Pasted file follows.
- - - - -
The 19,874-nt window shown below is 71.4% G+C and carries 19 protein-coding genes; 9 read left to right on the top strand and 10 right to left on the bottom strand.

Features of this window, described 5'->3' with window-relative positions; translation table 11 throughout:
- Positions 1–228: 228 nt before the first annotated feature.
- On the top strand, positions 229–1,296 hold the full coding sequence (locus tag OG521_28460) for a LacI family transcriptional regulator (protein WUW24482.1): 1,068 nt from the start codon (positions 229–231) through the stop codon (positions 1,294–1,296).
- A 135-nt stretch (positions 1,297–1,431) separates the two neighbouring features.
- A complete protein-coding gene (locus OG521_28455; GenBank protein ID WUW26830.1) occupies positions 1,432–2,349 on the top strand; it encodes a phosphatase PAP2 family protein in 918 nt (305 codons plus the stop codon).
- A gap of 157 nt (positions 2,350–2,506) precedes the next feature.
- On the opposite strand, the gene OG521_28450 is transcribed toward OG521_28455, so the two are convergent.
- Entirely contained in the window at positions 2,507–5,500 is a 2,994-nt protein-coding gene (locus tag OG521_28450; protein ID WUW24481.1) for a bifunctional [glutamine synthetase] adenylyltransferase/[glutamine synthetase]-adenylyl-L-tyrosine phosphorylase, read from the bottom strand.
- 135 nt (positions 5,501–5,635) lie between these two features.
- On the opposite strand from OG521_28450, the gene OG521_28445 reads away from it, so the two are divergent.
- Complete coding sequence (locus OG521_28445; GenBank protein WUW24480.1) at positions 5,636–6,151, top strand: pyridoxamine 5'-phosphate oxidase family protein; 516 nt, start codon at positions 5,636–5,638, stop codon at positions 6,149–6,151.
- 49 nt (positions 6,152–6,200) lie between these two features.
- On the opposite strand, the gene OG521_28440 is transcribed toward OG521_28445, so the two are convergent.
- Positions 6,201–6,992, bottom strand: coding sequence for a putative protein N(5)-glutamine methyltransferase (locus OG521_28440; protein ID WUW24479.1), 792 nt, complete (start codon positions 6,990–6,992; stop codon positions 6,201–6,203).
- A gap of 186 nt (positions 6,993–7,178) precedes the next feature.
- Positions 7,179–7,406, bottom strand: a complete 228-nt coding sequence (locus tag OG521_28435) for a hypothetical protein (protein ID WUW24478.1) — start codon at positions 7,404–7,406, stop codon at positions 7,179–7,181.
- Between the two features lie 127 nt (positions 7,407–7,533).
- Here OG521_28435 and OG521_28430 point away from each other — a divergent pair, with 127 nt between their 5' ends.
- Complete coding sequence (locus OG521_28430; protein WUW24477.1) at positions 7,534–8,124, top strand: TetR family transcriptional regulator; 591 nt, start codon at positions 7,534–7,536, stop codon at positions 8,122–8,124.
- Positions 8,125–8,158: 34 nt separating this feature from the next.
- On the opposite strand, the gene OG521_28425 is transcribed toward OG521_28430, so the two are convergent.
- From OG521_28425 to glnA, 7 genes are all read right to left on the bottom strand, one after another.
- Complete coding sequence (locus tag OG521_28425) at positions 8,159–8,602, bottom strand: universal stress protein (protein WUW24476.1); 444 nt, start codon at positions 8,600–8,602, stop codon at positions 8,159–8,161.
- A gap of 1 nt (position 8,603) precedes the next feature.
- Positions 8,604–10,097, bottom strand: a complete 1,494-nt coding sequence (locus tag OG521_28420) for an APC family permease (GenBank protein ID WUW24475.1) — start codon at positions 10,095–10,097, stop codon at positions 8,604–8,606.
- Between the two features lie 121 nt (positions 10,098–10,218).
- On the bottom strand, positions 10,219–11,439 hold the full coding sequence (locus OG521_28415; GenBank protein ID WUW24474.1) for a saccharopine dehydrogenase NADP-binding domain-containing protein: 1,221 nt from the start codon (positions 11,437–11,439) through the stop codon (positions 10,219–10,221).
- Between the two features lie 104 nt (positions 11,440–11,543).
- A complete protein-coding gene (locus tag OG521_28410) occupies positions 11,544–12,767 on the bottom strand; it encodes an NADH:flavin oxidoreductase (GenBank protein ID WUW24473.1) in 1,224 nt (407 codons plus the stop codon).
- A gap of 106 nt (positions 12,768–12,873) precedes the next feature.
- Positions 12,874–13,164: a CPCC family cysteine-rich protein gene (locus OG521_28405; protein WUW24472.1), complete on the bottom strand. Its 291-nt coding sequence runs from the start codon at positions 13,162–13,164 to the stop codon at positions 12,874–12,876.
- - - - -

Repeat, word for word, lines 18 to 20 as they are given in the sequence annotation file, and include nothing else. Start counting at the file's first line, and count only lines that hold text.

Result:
- Between the two features lie 127 nt (positions 7,407–7,533).
- Here OG521_28435 and OG521_28430 point away from each other — a divergent pair, with 127 nt between their 5' ends.
- Complete coding sequence (locus OG521_28430; protein WUW24477.1) at positions 7,534–8,124, top strand: TetR family transcriptional regulator; 591 nt, start codon at positions 7,534–7,536, stop codon at positions 8,122–8,124.